Bode Miller joins NBC Olympics, explains end of ski racing career

Bode Miller
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Bode Miller will head to PyeongChang as an Alpine skiing analyst for NBC Olympics, rather than bid to make a sixth Olympic team at age 40.

Miller, the most decorated U.S. Olympic skier with six medals, called his decision not to race again “easy.” He made it months ago. Nothing changed in his life that made him rethink it.

“It had kind of been a long time coming,” said Miller, who last raced at the February 2015 World Championships, severing a hamstring tendon in a super-G crash (video here). “But just with my kids and the time and life, when I look at skiing now, I don’t really feel like I have anything, the motivation, the desire, the everything to kind of go through it again. Aside from the logistical challenges and my priorities and my family being first and not being able to put any of that aside to train and prepare the way I know I need to, I have so much experience. I know there’s no shortcuts in what I would have to do to really take a pretty solid commitment on my part. That would mean sacrificing a lot of other things.

“It would be one thing if it was a different sport like, you know, golf or tennis or something where I could go out there and limp into it. But skiing is just so dangerous and risky, and there’s so much there that can go bad for you. I think just the preparation for it is so demanding. It’s just not feasible to get that done.”

It’s the end of arguably the greatest Olympic skiing career in U.S. history.

Miller, who debuted at the Olympics in 1998 at age 20, earned two silver medals in 2002, a medal of every color in 2010 (after a well-publicized failure in 2006) and a bronze in 2014 (oldest Olympic Alpine medalist in history).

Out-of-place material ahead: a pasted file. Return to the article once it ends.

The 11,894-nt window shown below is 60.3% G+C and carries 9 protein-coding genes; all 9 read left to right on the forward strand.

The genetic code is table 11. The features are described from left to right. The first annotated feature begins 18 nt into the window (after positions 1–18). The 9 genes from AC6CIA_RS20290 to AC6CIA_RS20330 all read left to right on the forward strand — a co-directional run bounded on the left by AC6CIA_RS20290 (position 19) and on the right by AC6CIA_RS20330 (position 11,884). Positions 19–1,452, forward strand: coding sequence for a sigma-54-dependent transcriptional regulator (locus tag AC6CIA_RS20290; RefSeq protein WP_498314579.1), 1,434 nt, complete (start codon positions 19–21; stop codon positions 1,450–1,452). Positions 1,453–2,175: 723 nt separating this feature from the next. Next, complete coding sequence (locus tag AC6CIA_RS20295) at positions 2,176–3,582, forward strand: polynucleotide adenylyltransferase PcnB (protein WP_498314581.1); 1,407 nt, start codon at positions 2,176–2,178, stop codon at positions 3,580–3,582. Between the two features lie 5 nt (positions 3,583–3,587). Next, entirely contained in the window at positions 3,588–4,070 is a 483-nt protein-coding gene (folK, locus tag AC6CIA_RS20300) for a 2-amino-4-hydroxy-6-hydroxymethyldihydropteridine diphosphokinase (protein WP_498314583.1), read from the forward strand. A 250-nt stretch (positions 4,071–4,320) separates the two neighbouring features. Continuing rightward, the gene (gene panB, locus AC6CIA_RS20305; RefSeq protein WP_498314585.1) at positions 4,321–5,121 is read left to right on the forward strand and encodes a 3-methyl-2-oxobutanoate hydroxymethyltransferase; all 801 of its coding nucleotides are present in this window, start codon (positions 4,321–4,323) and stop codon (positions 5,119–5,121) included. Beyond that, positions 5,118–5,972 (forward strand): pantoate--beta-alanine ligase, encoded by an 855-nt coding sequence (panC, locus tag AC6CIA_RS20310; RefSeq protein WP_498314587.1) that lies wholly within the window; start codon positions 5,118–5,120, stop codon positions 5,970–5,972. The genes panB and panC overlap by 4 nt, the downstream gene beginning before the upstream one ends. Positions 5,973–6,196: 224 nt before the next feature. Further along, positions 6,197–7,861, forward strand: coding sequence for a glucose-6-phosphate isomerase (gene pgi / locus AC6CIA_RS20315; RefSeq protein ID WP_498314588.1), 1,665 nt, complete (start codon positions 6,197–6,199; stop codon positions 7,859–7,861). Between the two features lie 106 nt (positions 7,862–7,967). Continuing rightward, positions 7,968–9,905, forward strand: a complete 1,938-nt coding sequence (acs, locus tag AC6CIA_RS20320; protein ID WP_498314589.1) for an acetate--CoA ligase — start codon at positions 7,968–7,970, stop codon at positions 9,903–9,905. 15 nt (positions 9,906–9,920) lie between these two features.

Only retired short track speed skater Apolo Ohno has more Winter Olympic medals among Americans with eight.

Miller also won world championships in four different disciplines and a pair of World Cup overall titles.

What will he miss? Any regrets?

“I never really feel like I miss anything,” he said. “I had such a long career. I think things ran their course. I tend to process things pretty much real time. I think that I was aware as I went through it I made sure I got the most out of skiing and my experiences. … I definitely don’t have regrets about the way that I did things.”

Miller did things his way. On the race courses with a trademark go-for-broke style. Off of it, too. He rubbed some the wrong way and even competed separate from the U.S. Ski Team at times.

“Of course, I made a lot of mistakes and stupid things, but above all I was able to do it the way that I wanted to and the way that I felt I should,” Miller said. “That, I think, is my biggest accomplishment.”

Miller is the first of the golden generation of U.S. Alpiners to bring the curtain down. Miller, Ted LigetyLindsey Vonn and Julia Mancuso all developed in the early 2000s and won Olympic gold medals.

The PyeongChang Winter Games are expected to be the final Olympics for Vonn and Mancuso. Ligety, at 33 years old with a wife and child, has not ruled out 2022.

Miller gained experience as an analyst for NBC Sports the last two World Cup seasons. It came pretty naturally. He has no reservations offering critical analysis of his former peers.

“I think people have always pointed out that I can be critical and kind of harsh that way,” Miller said. “Once you get to know me, or once you see that it’s never done in a malicious way at all, I just don’t have that in me. It’s not coming from a place of mean. It’s coming from a place of stating factual stuff from my perspective. I think people are OK with that for the most part.”

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